While most homeowners with a septic system understand that their septic tank needs to be pumped regularly and they typically know to be careful what they flush, many don't realize that the drain field is just as important a part of their septic system as the tank itself. In fact, septic system drain fields are often overlooked as a part of the septic system in general unless they show signs of a problem. If you own a home with a septic system, it's important for you to know the basics about your drain field. Here are some of the things that you should know.
Keep The Area Free Of Coverings
Sometimes, homeowners put landscape fabric, tarps, or other coverings over the drain field for a variety of reasons. No matter what your reason might be for doing this, it's never a good idea. In fact, when you understand how that drain field works, you can see why this is such a bad thing to do to your drain field area.
The septic drain field filters and processes water runoff from your septic tank. A lot of that runoff will filter down through the soil, but some of it sits in the soil, on the surface, and evaporates back into the environment. This evaporation can't happen when you cover your drain field. That will lead to a drain field that's inefficient and oversaturated, causing drainage problems along the way.
Stay Off The Grass
When you move into a home with a septic system, it's important that you talk with a plumber about marking off the drain field. You'll want to know where the boundaries are for your septic drain field so that you can avoid driving on it, walking on it, and running any kind of equipment over it. All of these activities compact the soil, which will disrupt its operation. When soil is compacted, it doesn't drain as efficiently, so your drain field won't be able to do what it's supposed to do for your septic system.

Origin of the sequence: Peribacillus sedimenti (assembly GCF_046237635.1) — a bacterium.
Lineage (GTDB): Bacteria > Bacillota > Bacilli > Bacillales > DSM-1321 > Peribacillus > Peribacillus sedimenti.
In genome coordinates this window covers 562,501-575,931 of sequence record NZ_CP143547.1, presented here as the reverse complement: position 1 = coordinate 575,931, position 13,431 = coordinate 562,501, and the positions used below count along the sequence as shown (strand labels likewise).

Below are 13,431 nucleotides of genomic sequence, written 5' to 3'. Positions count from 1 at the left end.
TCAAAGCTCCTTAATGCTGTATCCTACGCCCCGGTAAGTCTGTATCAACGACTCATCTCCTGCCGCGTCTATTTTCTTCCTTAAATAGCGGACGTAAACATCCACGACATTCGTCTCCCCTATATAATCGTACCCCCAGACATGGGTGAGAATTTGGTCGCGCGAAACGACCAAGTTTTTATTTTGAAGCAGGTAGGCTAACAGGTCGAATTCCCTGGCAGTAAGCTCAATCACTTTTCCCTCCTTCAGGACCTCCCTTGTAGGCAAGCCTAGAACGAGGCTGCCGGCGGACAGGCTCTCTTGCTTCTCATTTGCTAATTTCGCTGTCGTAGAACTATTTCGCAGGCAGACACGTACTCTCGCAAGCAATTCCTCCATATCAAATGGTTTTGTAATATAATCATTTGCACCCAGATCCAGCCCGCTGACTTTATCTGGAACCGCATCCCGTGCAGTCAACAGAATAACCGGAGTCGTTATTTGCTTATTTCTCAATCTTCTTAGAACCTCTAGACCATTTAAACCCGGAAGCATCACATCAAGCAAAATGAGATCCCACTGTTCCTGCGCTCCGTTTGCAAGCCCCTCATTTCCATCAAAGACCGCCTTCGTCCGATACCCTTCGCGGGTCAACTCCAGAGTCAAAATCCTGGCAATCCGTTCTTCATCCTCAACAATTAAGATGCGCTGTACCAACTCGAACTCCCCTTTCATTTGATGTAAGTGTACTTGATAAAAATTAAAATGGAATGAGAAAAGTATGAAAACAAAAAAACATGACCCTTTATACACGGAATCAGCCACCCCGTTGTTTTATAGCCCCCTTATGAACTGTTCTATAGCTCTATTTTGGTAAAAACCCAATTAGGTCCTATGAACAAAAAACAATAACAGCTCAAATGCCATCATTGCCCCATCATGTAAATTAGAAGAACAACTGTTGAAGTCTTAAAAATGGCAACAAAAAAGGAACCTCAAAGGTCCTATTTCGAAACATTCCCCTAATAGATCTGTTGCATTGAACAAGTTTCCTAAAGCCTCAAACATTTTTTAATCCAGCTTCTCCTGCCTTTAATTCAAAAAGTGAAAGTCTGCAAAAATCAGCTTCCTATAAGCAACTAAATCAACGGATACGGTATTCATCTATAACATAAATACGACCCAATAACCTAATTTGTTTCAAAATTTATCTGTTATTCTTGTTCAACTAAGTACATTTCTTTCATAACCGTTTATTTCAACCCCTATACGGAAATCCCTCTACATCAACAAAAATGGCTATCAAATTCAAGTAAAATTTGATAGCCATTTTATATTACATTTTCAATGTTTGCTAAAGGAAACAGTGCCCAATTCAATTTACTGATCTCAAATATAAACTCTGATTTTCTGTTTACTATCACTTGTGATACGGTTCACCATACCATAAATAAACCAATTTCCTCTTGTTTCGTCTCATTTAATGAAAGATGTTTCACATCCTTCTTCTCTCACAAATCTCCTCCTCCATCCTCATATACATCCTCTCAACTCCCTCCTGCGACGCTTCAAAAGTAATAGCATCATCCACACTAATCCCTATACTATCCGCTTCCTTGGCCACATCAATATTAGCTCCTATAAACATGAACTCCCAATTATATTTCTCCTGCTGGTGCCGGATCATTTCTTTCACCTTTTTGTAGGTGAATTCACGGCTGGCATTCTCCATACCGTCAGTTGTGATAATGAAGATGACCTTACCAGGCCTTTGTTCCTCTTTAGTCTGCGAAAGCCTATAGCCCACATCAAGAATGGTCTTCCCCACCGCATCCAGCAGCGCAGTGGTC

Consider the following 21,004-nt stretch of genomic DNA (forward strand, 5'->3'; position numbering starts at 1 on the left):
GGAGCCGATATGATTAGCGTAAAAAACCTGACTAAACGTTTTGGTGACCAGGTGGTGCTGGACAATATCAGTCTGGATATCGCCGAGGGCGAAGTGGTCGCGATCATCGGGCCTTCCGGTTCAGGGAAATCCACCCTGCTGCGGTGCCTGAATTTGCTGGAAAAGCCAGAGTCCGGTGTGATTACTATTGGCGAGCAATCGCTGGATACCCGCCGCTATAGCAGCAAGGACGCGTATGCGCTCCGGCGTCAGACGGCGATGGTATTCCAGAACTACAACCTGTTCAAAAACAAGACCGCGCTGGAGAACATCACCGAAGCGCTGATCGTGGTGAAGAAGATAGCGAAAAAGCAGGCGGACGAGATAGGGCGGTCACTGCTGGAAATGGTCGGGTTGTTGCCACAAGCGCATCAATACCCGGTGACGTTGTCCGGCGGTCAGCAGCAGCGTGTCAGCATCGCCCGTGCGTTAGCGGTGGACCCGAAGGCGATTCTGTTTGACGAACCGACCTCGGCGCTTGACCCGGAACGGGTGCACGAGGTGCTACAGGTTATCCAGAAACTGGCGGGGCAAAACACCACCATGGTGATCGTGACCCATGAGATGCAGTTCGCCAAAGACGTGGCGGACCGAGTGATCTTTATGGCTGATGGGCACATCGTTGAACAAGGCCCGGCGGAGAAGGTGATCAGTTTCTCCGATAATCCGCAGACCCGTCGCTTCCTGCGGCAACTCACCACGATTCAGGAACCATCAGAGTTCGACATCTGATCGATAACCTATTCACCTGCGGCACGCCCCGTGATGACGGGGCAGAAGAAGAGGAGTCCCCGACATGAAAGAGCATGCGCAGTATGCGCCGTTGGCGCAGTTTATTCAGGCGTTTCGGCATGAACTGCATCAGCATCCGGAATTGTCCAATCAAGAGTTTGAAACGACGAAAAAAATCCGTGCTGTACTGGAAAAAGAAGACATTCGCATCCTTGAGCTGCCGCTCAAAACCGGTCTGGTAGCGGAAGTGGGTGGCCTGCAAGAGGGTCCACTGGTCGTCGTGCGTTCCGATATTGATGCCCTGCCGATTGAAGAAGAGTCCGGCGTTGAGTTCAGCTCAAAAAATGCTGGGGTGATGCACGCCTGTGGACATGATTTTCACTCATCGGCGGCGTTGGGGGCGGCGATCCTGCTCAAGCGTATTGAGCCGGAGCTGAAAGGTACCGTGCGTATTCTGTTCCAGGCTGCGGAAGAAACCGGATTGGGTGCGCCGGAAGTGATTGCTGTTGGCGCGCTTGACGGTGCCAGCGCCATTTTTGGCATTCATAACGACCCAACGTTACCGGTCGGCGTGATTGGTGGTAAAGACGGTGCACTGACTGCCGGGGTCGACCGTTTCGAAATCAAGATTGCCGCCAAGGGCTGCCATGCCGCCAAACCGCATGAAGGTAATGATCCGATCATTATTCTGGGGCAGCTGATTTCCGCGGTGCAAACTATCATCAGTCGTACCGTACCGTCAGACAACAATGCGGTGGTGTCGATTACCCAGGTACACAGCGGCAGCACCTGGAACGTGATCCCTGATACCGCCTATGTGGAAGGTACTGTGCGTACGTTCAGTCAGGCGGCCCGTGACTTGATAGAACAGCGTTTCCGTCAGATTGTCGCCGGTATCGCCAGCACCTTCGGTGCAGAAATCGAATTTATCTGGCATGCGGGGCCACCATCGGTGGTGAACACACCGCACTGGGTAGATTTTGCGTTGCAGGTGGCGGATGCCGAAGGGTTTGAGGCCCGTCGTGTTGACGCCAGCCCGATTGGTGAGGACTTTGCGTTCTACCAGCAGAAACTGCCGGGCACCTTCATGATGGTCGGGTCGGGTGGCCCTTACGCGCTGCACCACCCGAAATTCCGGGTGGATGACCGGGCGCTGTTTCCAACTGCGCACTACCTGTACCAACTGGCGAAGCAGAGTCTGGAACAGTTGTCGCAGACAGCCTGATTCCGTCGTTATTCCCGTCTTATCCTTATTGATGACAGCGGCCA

Be Choosy About Your Planting
You should plant something over a newly-installed drain field. Groundcover is an important part of the drain field's stability because it helps to prevent soil erosion and helps to maintain the ground structure.
However, you'll need to be selective about what you plant around, and over, your drain field. Opt for plants with shallow root systems, and keep all of the trees and other deep-rooting growth away. You should also avoid anything that's high maintenance because you don't want to be walking through there any more than absolutely necessary, and don't plant anything edible.
Instead, opt for shallow-rooting grass, flowers, or something similar to grow over your drain field. If you want to make sure that your drain field location is always easy to identify, consider planting flowers or something that's different from the grass in your yard. That way, you'll always remember where the drain field is.
Have Your Drain Field Inspected
Every time you schedule a septic system pumping, you should also reach out to your local plumbing contractor to schedule an inspection of the drain field as well. Your plumbing contractor can check the integrity of the pipes leading to the drain field, check the soil condition, and let you know if you have any plumbing issues that could affect the drain field's operation. Keeping up with these routine inspections and assessments with your plumbing contractor may help you spot potential problems before they become disasters.
These are some of the most important things that your plumber hopes you understand about your home's drain field. Talk with your plumber about any other information that you may want to know.